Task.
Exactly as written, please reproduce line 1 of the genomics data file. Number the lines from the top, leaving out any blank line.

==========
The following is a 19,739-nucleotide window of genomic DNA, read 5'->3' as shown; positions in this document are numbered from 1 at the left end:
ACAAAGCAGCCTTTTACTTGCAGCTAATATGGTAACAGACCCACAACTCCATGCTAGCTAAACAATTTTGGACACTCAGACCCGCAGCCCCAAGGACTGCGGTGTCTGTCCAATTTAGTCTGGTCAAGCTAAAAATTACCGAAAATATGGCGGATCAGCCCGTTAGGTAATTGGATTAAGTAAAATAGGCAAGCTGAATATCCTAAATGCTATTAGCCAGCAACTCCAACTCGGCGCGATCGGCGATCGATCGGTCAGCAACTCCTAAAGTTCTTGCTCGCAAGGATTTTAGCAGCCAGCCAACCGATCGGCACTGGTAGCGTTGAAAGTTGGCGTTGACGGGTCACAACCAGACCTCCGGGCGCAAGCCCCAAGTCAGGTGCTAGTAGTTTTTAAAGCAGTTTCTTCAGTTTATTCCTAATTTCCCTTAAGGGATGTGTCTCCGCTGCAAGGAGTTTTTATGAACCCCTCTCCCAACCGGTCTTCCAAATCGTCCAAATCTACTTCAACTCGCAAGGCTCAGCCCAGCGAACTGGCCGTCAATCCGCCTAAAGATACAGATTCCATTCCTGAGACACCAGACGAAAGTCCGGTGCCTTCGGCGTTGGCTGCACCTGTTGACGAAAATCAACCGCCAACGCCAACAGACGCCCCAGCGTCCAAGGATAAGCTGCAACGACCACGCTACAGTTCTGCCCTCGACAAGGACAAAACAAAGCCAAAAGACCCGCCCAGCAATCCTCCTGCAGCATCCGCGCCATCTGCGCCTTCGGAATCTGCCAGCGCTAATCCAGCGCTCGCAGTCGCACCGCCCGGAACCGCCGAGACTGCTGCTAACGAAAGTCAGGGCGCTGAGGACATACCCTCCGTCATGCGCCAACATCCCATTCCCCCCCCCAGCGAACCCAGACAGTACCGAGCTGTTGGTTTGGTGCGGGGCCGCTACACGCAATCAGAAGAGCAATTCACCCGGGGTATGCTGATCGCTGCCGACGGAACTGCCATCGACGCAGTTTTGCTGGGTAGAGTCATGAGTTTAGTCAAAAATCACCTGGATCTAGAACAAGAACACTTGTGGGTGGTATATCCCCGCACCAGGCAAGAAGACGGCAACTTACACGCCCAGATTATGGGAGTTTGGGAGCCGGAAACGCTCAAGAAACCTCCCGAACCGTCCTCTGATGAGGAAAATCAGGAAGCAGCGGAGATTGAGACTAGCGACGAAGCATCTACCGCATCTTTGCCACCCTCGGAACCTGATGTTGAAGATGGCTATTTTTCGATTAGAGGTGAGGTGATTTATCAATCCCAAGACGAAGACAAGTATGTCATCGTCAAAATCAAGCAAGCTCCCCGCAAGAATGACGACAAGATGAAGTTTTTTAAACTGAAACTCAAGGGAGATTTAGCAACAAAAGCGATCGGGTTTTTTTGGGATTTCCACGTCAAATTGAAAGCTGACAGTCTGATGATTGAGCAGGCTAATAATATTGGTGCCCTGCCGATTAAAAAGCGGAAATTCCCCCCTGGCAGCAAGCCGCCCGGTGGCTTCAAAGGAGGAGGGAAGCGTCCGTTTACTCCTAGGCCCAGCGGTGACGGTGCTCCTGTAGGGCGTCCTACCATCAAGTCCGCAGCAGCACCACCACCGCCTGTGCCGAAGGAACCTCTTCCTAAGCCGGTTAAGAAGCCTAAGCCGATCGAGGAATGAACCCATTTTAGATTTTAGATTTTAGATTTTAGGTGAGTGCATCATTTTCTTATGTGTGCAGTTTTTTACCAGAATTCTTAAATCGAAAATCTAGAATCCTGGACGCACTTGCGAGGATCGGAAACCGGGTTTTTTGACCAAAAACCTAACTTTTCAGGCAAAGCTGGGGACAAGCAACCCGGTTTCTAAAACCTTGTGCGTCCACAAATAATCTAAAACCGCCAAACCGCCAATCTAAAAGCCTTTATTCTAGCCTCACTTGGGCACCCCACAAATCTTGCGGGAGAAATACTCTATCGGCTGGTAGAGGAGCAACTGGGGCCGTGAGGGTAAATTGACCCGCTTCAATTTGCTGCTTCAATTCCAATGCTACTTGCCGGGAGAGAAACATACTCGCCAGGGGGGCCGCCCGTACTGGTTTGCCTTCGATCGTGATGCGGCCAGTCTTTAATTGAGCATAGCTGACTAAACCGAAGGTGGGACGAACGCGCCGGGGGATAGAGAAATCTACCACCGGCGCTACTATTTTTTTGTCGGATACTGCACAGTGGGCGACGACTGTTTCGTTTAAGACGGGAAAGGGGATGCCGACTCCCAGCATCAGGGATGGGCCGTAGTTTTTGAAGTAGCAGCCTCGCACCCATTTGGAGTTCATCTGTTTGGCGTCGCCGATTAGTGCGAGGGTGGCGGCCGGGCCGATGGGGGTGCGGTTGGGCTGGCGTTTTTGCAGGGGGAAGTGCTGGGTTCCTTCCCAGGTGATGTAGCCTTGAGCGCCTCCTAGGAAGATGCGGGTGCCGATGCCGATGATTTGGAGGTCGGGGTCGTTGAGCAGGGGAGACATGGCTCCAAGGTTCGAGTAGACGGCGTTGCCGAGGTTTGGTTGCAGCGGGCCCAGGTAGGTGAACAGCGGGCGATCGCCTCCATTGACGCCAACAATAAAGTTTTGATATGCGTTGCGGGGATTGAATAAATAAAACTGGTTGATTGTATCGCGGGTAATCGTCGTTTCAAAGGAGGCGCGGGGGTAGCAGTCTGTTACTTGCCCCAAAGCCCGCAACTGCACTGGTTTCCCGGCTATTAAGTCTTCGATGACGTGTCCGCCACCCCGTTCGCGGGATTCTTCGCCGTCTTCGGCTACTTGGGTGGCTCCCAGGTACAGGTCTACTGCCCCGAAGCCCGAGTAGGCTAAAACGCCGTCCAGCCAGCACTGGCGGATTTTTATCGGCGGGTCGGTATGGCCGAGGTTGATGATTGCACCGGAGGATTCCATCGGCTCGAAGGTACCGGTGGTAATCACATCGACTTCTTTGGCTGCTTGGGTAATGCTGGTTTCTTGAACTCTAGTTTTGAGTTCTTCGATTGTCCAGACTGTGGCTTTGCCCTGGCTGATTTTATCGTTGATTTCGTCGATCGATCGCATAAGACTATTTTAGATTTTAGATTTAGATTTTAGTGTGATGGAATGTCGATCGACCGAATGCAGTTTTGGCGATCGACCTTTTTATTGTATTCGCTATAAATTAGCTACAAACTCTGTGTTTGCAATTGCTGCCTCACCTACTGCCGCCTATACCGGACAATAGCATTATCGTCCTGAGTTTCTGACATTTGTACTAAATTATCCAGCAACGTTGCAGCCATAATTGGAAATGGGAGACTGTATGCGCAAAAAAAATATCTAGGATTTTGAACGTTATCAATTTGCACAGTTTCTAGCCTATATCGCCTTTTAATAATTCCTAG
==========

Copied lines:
The following is a 19,739-nucleotide window of genomic DNA, read 5'->3' as shown; positions in this document are numbered from 1 at the left end: